Patients coinfected with HIV and Mycobacterium tuberculosis frequently experience a paradoxical worsening of tuberculosis (TB) symptoms early after the initiation of combination antiretroviral therapy (cART). This immune reconstitution inflammatory syndrome (TB-IRIS) can lead to significant morbidity and needs to be distinguished from TB recurrence due to ineffective treatment. We investigated whether plasma biomarkers could predict the occurrence of TB-IRIS.
ANRS 129 BKVIR is a single-arm multicentre trial that enrolled 69 cART-naïve HIV-1-infected patients treated for TB. The patients received once-daily tenofovir/emtricitabine/efavirenz first-line regimen. TB-IRIS cases (IRIS+) were validated by an Event Review Committee.
A panel of 26 plasma biomarkers was monitored longitudinally for 24 weeks from cART initiation onward, using multiplexed assays and high-sensitivity ELISA. Statistical analyses of biomarkers were adjusted for test multiplicity.
One-third of patients (n = 23) experienced TB-IRIS. The inflammatory cytokines and chemokines interleukin (IL)-6, IL-8, interferon-gamma-induced protein 10 (IP-10), and tumour necrosis factor-alpha (TNF-α) showed increased plasma levels at week 4 in IRIS-positive (IRIS+) patients (P < 0.05 for each biomarker). The soluble IL-2 receptor sCD25, which is released upon CD4+ T-cell activation, was significantly increased at week 0 in IRIS+ patients (P < 0.05), and remained elevated throughout follow-up. IL-7, a key homeostatic cytokine for CD4+ T-cells, showed a trend for higher values in the TB-IRIS group. Both sCD25 and IL-7 baseline levels were independently associated with a shorter time to TB-IRIS occurrence (P = 0.005 and P = 0.02, respectively).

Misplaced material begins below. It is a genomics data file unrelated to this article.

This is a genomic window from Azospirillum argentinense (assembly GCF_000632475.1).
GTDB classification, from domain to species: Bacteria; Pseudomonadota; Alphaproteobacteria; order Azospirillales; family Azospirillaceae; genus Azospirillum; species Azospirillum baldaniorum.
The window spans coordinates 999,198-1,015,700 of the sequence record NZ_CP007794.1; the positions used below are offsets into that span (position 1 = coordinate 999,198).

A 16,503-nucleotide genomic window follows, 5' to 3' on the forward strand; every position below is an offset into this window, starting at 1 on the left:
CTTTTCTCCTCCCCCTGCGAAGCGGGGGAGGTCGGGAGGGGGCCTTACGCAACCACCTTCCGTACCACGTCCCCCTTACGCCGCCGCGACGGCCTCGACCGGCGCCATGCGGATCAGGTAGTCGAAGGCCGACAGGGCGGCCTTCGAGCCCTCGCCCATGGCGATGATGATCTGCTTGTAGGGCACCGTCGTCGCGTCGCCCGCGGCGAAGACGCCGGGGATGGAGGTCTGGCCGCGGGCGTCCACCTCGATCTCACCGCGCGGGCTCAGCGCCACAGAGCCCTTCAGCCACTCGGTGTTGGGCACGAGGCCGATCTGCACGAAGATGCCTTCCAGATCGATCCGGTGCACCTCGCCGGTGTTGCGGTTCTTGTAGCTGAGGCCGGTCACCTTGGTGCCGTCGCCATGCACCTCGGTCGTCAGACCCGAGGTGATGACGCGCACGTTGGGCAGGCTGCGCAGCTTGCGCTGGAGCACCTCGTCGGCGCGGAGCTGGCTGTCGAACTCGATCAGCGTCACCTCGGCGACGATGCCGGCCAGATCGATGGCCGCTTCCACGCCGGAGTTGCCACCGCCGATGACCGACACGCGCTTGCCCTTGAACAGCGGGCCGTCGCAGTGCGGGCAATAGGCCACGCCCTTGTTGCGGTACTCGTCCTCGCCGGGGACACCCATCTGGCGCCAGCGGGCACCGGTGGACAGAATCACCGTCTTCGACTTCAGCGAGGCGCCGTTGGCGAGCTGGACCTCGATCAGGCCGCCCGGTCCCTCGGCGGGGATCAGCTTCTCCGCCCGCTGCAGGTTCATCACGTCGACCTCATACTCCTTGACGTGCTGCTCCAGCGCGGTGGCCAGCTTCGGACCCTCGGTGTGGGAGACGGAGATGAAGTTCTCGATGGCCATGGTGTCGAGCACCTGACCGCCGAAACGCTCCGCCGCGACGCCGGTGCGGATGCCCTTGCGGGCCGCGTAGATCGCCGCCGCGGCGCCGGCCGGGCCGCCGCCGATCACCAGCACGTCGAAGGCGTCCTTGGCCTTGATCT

These findings support a role for CD4+ T-cell activation prior to massive inflammation in the development of TB-IRIS.